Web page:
Someone who is implicated in something is shown to be somehow involved in it. The word is often used in a negative sense, suggesting an involvement in something wrong, with the person being implicated by the facts of the case.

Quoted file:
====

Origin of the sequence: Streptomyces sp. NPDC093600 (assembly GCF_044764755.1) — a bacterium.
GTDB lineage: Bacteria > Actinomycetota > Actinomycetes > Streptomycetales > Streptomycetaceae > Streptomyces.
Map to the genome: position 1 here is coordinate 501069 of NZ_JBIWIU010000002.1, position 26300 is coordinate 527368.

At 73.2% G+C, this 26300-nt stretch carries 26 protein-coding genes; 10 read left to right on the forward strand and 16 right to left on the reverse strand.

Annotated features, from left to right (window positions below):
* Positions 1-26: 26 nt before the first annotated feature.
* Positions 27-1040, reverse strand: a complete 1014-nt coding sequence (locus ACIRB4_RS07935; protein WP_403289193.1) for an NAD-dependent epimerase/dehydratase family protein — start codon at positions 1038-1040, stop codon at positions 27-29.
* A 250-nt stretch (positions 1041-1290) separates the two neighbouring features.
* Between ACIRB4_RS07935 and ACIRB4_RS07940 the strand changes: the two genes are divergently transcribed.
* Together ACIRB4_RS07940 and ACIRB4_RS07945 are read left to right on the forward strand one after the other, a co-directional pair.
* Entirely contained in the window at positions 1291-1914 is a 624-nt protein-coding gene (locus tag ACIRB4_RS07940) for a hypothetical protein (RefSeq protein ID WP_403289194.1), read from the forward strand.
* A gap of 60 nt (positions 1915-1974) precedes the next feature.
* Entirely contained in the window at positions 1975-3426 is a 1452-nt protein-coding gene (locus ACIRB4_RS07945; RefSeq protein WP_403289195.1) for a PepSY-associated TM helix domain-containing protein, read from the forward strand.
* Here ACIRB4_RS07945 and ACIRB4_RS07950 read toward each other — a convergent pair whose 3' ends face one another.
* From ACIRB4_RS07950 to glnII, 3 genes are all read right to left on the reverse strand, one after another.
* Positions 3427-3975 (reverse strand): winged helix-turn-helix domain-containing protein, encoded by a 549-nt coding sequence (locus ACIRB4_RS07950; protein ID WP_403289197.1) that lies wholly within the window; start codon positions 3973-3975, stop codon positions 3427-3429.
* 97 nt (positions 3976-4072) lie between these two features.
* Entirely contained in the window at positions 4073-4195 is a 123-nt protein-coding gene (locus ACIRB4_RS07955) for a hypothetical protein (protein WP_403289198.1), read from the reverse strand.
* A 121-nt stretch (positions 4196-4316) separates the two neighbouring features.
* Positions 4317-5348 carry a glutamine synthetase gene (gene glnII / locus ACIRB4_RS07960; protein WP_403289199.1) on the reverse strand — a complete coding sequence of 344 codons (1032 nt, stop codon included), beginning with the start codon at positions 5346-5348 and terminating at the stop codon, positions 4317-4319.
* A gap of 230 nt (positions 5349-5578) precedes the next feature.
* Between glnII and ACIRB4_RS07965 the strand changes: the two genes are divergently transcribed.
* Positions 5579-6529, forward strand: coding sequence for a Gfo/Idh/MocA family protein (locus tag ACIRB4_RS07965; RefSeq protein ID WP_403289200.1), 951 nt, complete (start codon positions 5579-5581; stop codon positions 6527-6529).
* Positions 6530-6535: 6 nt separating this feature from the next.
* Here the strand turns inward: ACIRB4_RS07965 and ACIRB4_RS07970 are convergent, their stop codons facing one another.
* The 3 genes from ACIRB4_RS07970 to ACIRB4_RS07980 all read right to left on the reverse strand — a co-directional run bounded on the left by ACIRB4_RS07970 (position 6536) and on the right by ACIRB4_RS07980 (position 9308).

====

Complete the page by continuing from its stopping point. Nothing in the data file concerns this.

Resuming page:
The Latin word implicātus, which means "folded in," is the past participle of implicāre, meaning to interweave ideas or objects. In the 17th century, the word referred to a general entanglement in a complicated situation. By 1797, the definition had come to focus on the idea of criminal involvement, suggesting someone "folded in," or involved, in a crime or scandal. Today, the word implicated is not necessarily tied to crime, but it's generally negative.